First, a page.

ISSN 1671-3710
CN 11-4766/R

Advances in Psychological Science ›› 2022, Vol. 30 ›› Issue (4): 738-760.doi: 10.3724/SP.J.1042.2022.00738

• Meta-Analysis • Previous Articles     Next Articles

Early screening tools for Autism Spectrum Disorder in infancy and toddlers

CHEN Guanghua1(), TAO Guanpeng1, ZHAI Luyu1, BAI Xuejun2()   

  1. 1College of Preschool & Primary Education, Shenyang Normal University, Shenyang 110034, China
    2Academy of Psychology and Behaviour, Tianjin Normal University, Tianjin 300074, China
  • Received:2021-07-15 Online:2022-04-15 Published:2022-02-22
  • Contact: CHEN Guanghua,BAI Xuejun;


The purpose of screening research is to provide a comprehensive understanding about the risks of early identification of autism spectrum disorder. This study comprehensively and systematically reviewed the commonly-used screening tools for early detection of autism in infants and preschool children. Under the guidelines of the Preferred Reporting Items for Systematic review and Meta-Analysis (PRISMA), we queried the topic “screening tools for autism spectrum disorder” against the three major literature retrieval databases (WOS, Scopus, PubMed) and obtained 175 articles, of which 35 articles and 18 corresponding screening tools were further evaluated to comply with the Quality Assessment of Diagnostic Accuracy Studies-2 (QUADAS-2) checklist. These tools were analyzed from the aspects of application level, psychometric and measurement properties, cultural adaptability, diagnostic criteria and classification accuracy. From the aspect of application level, the screening tools were categorized into three levels based on the types of screening samples, wherein Level- I screening tools, totaling up to 4, focus on general-purpose screening of population and the examination of other developmental disorders, and the evaluation is mainly based on the reports from parents; Level-II screening tools, totaling up to 8, were mainly based on the clinical reports from well-trained clinicians or the observations from the interactions between trained professionals and children; the hybrid-level screening tools, totaling up to 6, were based on the Level-I general population and the Level-II clinical samples. From the aspect of psychometric and measurement properties, existing studies only adopted several metrics of reliability and validity, e.g., internal consistency reliability, rater reliability, test-retest reliability and criterion validity, to evaluate the psychometric properties of screening tools,, whereas the other metrics such as split half reliability, measurement error, content validity, structural validity, cross-cultural validity and hypothesis test were seldom adopted except in only a few studies, and one-third studies did not carry out any psychometric evaluation, potentially resulting in the high-risk bias of QUADAS-2. From the aspect of cultural adaptability, the series of M-CHAT tools(M-CHAT, M-CHAT/F,M-CHAT-R/F), subjected to extensive evaluation in multiple languages, have demonstrated obvious cultural adaptability, and were recognized as the most widely-used and the most famous screening tool based on parent reports. However, there is an increasing trend that screening tools developed to be localized to the culture and languages in communities or countries with scarce resources. From the aspect of diagnostic standards, the DSM-IV or DSM-IV-TR (accounting for 43%) were still used as the main reference standard instead of the DSM-5 manual (accounting for 34%). It was concluded from sensitivity and specificity that the tools for preschool children outperform those for infants in terms of classification accuracy. The tools rated as good level for infants include M-CHAT-R/F and PDQ-1, and the tools rated as excellent level for children include OERA and TIDOS, wherein M-CHAT-R / F is one of the most promising screening tools for estimating the risks of autism spectrum disorder. Lastly, we discussed the limitations of QUADAS-2 and the necessity of choosing stringent quality assessment measures and the importance of further validating these measurements.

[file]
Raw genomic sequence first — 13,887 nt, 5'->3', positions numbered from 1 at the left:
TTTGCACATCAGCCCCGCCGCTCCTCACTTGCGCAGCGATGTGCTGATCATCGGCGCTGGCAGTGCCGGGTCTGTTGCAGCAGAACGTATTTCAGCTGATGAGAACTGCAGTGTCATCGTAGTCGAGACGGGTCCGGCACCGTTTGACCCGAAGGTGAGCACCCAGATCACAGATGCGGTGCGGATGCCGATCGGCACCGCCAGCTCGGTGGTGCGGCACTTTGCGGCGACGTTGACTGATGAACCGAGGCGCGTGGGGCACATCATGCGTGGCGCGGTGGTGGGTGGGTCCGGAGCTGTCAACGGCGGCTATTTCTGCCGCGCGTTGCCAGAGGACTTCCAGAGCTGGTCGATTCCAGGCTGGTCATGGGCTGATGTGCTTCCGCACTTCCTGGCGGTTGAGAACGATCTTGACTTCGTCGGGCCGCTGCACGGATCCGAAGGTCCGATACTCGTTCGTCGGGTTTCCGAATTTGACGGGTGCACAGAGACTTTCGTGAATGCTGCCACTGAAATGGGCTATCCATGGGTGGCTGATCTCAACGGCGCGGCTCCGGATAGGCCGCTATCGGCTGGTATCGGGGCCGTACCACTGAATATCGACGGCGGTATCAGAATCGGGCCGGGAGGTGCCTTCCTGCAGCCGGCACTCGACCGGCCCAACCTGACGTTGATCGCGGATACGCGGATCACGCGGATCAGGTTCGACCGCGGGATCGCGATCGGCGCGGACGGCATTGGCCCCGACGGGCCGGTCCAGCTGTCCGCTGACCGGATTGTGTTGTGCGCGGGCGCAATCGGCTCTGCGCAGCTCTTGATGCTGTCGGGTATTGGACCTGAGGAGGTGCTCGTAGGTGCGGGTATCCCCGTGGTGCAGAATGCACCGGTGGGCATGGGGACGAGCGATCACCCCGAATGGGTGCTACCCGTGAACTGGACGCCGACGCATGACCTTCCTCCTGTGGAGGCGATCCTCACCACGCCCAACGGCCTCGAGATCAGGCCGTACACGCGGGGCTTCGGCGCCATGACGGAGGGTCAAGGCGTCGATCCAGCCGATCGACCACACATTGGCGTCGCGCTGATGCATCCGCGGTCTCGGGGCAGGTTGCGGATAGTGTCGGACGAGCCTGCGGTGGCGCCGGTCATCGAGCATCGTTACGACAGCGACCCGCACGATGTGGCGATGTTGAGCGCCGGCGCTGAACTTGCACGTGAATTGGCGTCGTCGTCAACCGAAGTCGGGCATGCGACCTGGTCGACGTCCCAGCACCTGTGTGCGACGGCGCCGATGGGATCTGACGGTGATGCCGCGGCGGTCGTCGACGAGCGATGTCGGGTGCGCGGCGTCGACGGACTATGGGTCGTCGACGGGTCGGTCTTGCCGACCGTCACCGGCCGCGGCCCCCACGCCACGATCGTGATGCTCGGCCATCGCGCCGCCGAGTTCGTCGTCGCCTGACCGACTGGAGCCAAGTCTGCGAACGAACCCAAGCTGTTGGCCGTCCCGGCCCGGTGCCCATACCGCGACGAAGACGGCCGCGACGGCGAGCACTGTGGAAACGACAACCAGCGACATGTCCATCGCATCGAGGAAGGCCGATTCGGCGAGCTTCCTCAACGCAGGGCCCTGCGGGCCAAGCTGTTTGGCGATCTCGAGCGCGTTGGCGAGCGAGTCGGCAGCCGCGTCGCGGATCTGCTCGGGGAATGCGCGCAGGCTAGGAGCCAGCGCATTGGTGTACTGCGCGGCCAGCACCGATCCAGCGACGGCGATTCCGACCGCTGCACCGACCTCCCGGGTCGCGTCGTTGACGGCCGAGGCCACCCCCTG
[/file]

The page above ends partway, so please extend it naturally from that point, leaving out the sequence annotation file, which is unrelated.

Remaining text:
Key words: autism spectrum disorder, screening tools, the diagnostic sensitivity and specificity, QUADAS-2

CLC Number: